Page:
Henry Burr was the most prolific recording artist of his time, with more than 12,000 recordings to his credit by his own reported estimate.
He was born Harry McClaskey on January 15, 1885, in St. Stephen, New Brunswick. He began singing as a young child and at age 13 (1898) was a boy soprano with a Saint John concert band. When Giuseppe Campanari of the Metropolitan Opera heard Burr's singing, he suggested that Burr go to the United States to study voice. In 1902, he left New Brunswick for New York City, where he studied with John D. Meehan and Ellen Burr (from whom he adopted his most often used professional pseudonym) and sang at Grace Methodist Episcopal Church.
While still in his teens (probably in 1902), Burr began recording for Columbia. The first Columbia recording on which his name appeared was released in 1904. In 1906, he joined the Columbia Male Quartet, which recorded under the name Peerless Quartet for the Victor label. He assumed the leadership of the group in 1910, managing it until 1928.
Over the years, he recorded under many names -- Harry McClaskey, Henry Burr and Irving Gillette, to name a few. He also sang with a number of ensembles, including the Heidelberg Quintette and the Sterling Trio, and performed many popular duets with Albert Campbell.
In 1915, he assembled a touring troupe of the most popular Victor recording artists, including singers Billy Murray, Arthur Collins, Albert Campbell and banjo player Vess Ossman. After several years of recording as a freelance artist, Burr signed a lucrative, exclusive contract with Victor and continued to manage and tour with the "Eight Popular Victor Artists" troupe. The troupe also starred on the "Goodrich Zippers" and the "Cities Service" radio programmes. When, after a management change in 1927, Victor decided not to renew the ensemble's contract, Burr disbanded the group and assumed the position of programme director for the Columbia Broadcasting Company (later CBS).
Burr was never content to rely solely on his singing career for income, involving himself in other ventures while still at the peak of his popularity. In 1915, to try his hand at record making, he established the Paroquette Manufacturing Co., which soon went out of business (1917). He was joint owner of a banjo factory with Fred Van Eps and for a few years, ran a music publishing company in New York City. He wrote lyrics for other artists, including those for Ray Perkins' "Stand Up and Sing for Your Father an Old-time Tune".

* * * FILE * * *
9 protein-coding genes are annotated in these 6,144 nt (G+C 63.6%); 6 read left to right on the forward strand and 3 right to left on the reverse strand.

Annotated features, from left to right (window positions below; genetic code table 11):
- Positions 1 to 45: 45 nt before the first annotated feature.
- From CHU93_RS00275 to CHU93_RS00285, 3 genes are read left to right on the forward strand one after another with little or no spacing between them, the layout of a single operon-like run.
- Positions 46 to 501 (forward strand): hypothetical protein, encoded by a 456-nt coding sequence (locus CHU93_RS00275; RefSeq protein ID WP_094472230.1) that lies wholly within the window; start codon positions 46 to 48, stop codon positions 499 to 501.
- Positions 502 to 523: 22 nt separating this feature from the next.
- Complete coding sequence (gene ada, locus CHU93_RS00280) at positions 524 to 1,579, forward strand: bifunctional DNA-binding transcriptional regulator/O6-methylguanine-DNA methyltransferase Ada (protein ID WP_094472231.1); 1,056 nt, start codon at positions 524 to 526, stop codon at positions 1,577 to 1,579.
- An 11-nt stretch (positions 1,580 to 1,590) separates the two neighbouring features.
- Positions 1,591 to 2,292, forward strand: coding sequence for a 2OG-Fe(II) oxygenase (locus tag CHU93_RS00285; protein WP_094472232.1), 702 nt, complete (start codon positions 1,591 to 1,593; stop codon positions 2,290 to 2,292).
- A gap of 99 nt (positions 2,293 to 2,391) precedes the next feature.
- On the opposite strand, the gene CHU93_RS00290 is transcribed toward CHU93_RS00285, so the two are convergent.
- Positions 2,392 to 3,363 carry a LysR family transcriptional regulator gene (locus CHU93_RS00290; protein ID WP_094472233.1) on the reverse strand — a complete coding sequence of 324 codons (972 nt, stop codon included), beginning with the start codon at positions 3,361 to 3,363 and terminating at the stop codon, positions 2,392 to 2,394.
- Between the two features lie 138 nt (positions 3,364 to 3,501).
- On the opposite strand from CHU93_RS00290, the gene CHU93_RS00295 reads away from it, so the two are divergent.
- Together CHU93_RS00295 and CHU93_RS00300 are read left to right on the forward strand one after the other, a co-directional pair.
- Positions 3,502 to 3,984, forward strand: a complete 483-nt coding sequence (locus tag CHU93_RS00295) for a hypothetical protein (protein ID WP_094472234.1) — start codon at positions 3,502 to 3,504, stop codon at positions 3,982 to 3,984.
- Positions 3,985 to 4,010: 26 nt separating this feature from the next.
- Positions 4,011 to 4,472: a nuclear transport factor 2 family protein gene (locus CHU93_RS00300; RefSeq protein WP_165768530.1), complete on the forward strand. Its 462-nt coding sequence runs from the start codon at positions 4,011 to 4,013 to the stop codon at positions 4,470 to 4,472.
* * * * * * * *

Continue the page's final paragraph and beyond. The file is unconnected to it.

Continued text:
Though his recording career was largely over by the late 1920s, due to changes in both recording technology and popular taste, Burr made a successful comeback on Chicago radio station WLS's "National Barn Dance" in the 1930s. The programme's popularity rivaled that of Nashville's "Grand Ole Opry".
Henry Burr died of throat cancer in 1941 and was buried in Westchester, New York. He was survived by his wife Cecilia.
To accurately estimate Burr's recording output is difficult, due to both the quantity of his recordings and the multitude of pseudonyms under which he recorded. You can find a partial discography can be found in Roll Back the Years. A few of Burr's most popular songs include "In the Shade of the Old Apple Tree", "The Song that Stole My Heart Away" and "My Buddy", recorded as a soloist, and "Let Me Call You Sweetheart" and "My Bird of Paradise", recorded with the Peerless Quartet.
Selected recordings available
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- "Burr, Henry". Encyclopedia of Music in Canada. Edited by Helmut Kallmann et al. 2nd ed. Toronto : University of Toronto Press, c1992. xxxii, 1524 p. AMICUS 12048560
- "Henry Burr" [vertical file]. Library and Archives Canada, Music Section
- "Henry Burr (vocalist : tenor vocal)". Discography of American Historical Recordings. UC Santa Barbara Library, 2014.
- Hoffmann, Frank et al. Billy Murray : the phonograph industry's first great recording artist. Lanham, Md. : Scarecrow Press, 1997. x, 544 p. AMICUS 14865920
- Makosinski, Arthur. Henry Burr – When You and I Were Young, Maggie – 1923. Canadian Masters and their Works. Gala Records. Brossard, Quebec
- Moogk, Edward B. Roll Back the Years : history of Canadian recorded sound and its legacy : genesis to 1930. Ottawa : National Library of Canada, 1975. xii, 443 p. AMICUS 80154. Also published in French, under the title: En remontant les années : l'histoire et l'héritage de l'enregistrement sonore au Canada, des débuts à 1930